I’m nowhere near being a wealthy person, but I’m happy with money for the first time in my life. I’m making a living fighting and I don’t have to go bounce at a club on the weekends or hustle people for private lessons and teach a bunch of classes. I’m living comfortably as far as I’m concerned and that means everything to me. For so many years I’ve struggled to get to this point and I wasn’t sure if it would ever happen and I’m really happy about it now. I’ll be damned if I’m going to screw it up now and let it slip away. I’m going to stay focused and keep winning fights, keep training hard.
I read that you’re training full-time now at Xtreme Couture. How did that happen, and what’s the atmosphere like there?
I’ve come out to Vegas to train with that same group of guys before every fight for about two years now. I’d come out and stay with Gray [Maynard] and train at Xtreme Couture, and even before it opened up when Forrest Griffin and Jay Hieron and all those guys were at [the] Xyience [Training Center], I’d come out and train with them. It got to the point with the training situation in L.A. where I couldn’t afford to stay and train there. There’s no professionals in L.A. I used to have to make six or seven phone calls every day before practice just to make sure I’d have enough guys to train with.
In Vegas it’s not like that. I didn’t want to leave Los Angeles. I love California, but I couldn’t afford not to be in Vegas. These guys aren’t just in there when they’ve got a fight coming up. On a consistent basis you’ve got Gray Maynard, Tyson Griffin, John Alessio, Sam Stout, Chris Horodecki, Mike Pyle, Jay Hieron, Frank Trigg, Phil Baroni, Wanderlei Silva, the list just goes on. You can step in and see them in there every day. I couldn’t afford not to be a part of that.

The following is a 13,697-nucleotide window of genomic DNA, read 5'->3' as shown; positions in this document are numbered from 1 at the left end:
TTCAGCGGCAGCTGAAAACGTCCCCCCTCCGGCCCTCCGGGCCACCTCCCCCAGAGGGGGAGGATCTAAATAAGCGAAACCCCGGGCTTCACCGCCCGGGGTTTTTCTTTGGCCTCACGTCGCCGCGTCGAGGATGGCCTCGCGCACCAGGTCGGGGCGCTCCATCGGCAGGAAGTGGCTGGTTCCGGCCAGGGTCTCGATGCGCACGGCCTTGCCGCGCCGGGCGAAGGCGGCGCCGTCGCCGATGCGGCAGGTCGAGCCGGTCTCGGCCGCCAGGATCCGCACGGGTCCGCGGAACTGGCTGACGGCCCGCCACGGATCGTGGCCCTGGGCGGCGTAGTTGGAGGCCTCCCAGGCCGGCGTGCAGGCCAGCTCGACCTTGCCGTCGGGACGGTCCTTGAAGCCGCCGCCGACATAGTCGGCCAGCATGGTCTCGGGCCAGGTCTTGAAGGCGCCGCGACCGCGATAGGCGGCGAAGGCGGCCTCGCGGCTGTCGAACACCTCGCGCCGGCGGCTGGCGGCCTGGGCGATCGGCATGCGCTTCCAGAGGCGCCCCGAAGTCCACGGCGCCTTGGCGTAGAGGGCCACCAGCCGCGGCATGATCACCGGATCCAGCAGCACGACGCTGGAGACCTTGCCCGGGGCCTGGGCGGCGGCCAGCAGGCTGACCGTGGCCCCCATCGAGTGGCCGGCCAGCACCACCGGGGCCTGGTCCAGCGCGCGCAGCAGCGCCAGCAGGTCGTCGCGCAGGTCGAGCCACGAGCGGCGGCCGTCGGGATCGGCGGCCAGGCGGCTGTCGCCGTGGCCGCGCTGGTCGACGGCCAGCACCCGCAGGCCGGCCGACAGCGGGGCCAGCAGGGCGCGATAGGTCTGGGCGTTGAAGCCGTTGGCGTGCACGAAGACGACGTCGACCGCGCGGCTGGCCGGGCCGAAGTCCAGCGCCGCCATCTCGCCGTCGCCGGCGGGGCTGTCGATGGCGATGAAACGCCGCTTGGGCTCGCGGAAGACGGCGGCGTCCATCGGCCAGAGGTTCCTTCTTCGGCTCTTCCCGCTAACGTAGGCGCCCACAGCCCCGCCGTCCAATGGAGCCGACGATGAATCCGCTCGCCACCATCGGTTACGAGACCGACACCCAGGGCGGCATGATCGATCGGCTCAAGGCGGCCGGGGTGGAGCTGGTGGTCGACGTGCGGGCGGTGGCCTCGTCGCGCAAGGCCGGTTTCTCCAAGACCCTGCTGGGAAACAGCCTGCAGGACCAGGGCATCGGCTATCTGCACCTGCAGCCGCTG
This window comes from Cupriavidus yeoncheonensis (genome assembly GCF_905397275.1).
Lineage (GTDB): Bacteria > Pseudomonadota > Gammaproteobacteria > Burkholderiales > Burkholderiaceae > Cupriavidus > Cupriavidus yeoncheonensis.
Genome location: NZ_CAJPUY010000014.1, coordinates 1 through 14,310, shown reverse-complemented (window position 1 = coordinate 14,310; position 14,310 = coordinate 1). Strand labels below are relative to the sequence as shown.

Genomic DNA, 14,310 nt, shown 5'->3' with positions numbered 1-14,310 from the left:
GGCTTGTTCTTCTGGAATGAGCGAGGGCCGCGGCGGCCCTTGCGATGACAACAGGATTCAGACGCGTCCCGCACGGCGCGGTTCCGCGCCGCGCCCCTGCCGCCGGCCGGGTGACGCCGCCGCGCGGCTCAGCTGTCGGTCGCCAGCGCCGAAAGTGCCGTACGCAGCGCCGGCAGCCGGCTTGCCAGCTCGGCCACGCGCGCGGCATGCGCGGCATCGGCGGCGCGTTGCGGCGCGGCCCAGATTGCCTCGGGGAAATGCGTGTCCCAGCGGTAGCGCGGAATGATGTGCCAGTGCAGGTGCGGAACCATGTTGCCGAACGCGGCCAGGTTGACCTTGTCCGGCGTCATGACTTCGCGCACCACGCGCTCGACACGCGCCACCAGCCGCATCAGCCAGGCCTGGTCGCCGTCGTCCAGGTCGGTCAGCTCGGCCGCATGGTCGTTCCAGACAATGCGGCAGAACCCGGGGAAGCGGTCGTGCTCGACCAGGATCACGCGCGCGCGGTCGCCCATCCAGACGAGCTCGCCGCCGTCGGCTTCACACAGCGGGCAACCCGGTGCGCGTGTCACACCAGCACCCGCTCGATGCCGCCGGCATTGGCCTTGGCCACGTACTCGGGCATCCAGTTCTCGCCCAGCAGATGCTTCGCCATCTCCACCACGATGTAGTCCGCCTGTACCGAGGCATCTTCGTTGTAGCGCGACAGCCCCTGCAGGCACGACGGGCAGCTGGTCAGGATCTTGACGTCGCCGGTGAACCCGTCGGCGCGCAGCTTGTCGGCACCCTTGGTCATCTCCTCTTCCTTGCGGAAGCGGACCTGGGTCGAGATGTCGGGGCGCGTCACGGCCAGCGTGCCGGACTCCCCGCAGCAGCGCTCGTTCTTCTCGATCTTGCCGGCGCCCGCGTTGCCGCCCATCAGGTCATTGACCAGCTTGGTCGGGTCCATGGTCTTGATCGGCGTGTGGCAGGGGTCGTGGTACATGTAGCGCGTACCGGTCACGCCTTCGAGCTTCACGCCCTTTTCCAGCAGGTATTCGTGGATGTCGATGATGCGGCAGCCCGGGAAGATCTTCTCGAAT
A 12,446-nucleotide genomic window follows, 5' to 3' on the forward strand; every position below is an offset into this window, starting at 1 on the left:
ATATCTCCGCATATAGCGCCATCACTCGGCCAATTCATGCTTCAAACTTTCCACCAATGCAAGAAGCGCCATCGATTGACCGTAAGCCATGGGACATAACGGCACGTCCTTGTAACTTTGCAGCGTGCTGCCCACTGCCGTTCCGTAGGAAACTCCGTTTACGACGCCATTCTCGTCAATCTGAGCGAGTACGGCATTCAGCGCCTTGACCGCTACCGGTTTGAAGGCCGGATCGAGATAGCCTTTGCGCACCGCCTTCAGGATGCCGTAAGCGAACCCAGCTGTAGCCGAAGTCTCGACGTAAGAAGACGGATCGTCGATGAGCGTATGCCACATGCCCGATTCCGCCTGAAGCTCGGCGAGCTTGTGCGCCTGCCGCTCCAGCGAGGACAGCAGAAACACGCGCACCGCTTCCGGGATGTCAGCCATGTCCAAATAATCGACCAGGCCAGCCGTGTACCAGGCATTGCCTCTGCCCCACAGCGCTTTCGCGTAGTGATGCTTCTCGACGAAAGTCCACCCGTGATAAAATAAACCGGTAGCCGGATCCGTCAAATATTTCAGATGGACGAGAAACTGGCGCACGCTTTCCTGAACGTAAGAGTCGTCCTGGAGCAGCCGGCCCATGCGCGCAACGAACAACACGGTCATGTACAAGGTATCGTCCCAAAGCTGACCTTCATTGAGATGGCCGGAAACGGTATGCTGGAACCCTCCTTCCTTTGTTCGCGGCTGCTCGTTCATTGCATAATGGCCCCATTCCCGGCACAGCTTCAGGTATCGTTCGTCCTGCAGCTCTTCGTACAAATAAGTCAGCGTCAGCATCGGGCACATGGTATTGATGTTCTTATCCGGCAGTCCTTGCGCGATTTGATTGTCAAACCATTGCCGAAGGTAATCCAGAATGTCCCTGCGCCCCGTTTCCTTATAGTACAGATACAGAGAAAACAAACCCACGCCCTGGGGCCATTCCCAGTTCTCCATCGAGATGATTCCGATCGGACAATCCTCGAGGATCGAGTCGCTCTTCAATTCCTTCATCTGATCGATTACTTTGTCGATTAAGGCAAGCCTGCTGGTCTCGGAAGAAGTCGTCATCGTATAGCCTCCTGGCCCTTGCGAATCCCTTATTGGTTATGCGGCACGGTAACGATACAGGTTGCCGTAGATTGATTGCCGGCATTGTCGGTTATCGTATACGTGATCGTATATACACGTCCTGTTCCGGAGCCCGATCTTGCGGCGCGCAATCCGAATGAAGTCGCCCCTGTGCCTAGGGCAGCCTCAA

I made the move the first of March, I moved out there and rented a house, and that’s where I’m going to be for the next few years at least. It’s important not only to train hard with good guys but also to get better technically. That’s what I’ve got to do if I’m going to make a run at a title in my career. I’ve got to get better. I’m treating it like a profession, like it should be treated.
Training with so many of the high-profile guys in your weight class, do you ever get concerned that you guys might have to fight each other some day? How many guys can really train together before that becomes inevitable?
That question gets brought up pretty often, but I don’t think any of us are too worried about it right now. The talent pool is so deep at 155 that there’s just so many good guys to go around. Chris Horodecki is in with the IFL. Me, Gray Maynard, Sam Stout and Tyson Griffin, none of us would be fighting each other any time soon. The only way any combination of us would ever fight is if a) the money was really good, and b) there’s a real reason for it. In order for that to happen, it would have to be for a title and that would require a situation where two of us have totally cleaned out the weight class. There are so many good guys right now, that seems unlikely.
Thanks for talking with me, Mac. Any last thoughts you want to share?
No, I’m just trying to recover from all the hard training and looking to take some time off and maybe get back in the gym in another week and work on the things I need to work on, and just start improving. That’s what I need to do, and I’m going to do it.